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Network World - LOS ANGELES -- Claiming to set the stage for the next 50 years of computing, Microsoft this week unveiled a cloud operating system and a complementary slate of developer resources that will become the core of its services platform and provide an online delivery option for all its current software.
The Azure Service Platform, which includes the cloud operating system called Windows Azure, defines the scalable back end that will support the services portion of Microsoft's software-plus-services strategy, which it has been laying out in bits and pieces over the past three years.
The platform is the coming-to-life of the well-known Internet Services Disruption memo that Ray Ozzie penned three years ago (and recalls in a recent interview) before becoming Microsoft's chief software architect. The memo laid out how Microsoft needed to embrace software plus services to remain relevant.
The Azure platform, which has at its core a highly tuned operating system two years in the making, is no less than Microsoft's largest bet yet to achieve that relevancy as it moves into a market already active with cloud environments from Amazon, Google, IBM and others.
"[Azure is] designed to be the foundation, the bedrock underneath all of Microsoft's service offerings for consumers and business alike," Ozzie said last week when introducing Windows Azure at the company's annual Professional Developers Conference (PDC). "The systems that we're building right now for cloud-based computing are setting the stage for the next 50 years of systems, both outside and inside the enterprise."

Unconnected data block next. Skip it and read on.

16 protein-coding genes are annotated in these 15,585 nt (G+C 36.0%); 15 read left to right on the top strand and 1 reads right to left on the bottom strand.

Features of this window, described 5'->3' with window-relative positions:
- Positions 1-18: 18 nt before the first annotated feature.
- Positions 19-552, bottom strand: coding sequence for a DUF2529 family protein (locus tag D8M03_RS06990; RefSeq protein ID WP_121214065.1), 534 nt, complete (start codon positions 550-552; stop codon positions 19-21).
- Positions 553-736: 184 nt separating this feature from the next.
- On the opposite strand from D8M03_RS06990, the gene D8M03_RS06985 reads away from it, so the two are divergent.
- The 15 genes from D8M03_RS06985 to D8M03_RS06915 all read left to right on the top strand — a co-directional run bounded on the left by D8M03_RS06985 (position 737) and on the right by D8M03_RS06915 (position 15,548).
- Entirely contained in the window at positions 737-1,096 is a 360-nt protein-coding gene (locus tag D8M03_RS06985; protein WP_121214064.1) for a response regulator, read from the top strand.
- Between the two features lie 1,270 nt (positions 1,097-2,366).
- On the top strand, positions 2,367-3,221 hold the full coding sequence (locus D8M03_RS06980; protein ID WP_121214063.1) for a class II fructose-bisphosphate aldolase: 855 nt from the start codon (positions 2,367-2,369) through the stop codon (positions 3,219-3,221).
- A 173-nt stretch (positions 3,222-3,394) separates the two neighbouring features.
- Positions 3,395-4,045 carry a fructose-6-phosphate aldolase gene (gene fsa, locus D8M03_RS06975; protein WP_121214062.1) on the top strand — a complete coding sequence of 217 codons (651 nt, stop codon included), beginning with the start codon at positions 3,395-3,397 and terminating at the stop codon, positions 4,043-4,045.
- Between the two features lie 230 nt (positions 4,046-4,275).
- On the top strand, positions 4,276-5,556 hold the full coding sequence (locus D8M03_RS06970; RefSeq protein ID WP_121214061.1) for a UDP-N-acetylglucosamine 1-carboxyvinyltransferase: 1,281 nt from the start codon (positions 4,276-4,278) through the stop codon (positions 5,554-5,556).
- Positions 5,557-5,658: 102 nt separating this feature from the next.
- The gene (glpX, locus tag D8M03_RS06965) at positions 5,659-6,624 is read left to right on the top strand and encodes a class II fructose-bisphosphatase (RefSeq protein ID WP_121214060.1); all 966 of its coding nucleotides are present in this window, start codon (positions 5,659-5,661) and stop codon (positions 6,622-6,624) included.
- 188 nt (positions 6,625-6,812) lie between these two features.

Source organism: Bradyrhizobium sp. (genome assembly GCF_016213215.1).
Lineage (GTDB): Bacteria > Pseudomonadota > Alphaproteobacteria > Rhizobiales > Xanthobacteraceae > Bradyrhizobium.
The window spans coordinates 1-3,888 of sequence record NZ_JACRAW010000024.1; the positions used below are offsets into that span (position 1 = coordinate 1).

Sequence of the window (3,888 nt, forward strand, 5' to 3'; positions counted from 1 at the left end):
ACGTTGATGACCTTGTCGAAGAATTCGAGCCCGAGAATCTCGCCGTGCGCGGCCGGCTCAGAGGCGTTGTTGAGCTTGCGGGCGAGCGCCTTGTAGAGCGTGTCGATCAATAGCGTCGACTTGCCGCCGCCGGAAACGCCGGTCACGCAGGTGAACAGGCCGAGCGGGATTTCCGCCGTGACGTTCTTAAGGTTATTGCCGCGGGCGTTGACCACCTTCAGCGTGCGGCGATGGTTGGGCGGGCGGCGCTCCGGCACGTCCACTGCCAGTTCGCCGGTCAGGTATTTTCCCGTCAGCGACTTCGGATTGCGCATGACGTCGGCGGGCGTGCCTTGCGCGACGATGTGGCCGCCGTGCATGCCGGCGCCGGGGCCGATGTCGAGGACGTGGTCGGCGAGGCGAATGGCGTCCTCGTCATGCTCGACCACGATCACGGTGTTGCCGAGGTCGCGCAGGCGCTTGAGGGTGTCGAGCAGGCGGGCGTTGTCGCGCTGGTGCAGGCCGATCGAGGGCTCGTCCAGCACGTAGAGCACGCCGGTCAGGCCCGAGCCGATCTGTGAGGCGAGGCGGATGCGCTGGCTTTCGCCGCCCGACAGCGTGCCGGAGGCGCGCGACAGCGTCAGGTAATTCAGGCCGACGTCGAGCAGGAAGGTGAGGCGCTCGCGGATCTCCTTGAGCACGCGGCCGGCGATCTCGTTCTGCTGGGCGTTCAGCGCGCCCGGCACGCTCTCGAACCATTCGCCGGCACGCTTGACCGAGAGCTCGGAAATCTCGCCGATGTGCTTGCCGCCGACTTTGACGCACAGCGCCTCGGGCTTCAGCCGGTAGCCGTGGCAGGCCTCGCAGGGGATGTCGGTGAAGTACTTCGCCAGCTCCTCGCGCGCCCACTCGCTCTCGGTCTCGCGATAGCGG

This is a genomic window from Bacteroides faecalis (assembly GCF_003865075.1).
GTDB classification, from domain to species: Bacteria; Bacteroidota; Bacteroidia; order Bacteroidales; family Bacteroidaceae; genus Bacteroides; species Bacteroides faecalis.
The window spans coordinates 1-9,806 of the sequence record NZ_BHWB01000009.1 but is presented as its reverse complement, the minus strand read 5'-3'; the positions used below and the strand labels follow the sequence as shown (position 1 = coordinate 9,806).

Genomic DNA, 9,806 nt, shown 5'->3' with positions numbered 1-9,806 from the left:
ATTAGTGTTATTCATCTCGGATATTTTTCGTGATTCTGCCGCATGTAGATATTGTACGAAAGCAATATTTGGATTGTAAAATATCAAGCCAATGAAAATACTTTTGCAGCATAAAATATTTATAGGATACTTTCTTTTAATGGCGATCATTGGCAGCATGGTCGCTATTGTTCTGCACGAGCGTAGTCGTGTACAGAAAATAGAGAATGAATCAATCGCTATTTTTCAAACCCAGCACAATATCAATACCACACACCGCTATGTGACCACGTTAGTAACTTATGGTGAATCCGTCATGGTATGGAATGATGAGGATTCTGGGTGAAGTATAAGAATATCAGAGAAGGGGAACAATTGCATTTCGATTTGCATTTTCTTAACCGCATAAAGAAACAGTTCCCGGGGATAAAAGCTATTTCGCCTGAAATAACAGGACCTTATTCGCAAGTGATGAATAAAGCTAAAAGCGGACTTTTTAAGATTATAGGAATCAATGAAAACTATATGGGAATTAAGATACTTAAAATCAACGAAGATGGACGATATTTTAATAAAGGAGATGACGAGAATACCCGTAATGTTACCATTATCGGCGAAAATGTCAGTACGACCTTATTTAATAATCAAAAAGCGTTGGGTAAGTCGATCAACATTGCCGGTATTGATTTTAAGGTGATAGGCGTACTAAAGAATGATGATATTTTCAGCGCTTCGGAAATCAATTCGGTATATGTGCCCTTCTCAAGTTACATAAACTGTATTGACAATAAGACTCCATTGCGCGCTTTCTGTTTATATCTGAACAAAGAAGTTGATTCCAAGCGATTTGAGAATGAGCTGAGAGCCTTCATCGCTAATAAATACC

Ozzie showed a confidence and energy rarely seen in his public appearances as he tried to engage the developers Microsoft needs to woo to make the Azure services effort successful.
The Azure platform finally provides the confluence point for a number of loosely related cloud technologies Microsoft has been developing, including Live Mesh, the Identity MetaSystem and Microsoft Online Services.
Those infrastructure and application services, which complement the Azure operating system, will hook onto the Azure platform to enrich its development environment and provide core services to online applications.
Microsoft's effort, however, is not without major challenges. The Azure Services Platform is a work in progress and only at the preview stage; the platform is initially tied predominantly to Microsoft's technologies although it is promising openness; and Microsoft has to succeed in wooing an army of developers to embrace it.
"The approach to the Azure Services Platform follows a well-known pattern; coming late to the party, Microsoft must make up now by enticing developers to embrace this new platform and creating the 'killer-apps' needed to make Azure a success," said Felix Gaehtgens, a senior analyst at Kuppinger Cole.
"There are currently very few established dominant vendors in this space, and whilst some customers are experimenting, very few businesses have already bet the farm on a specific cloud platform. Microsoft has a history of being able to turn the ship around and catching up quickly when it wants to."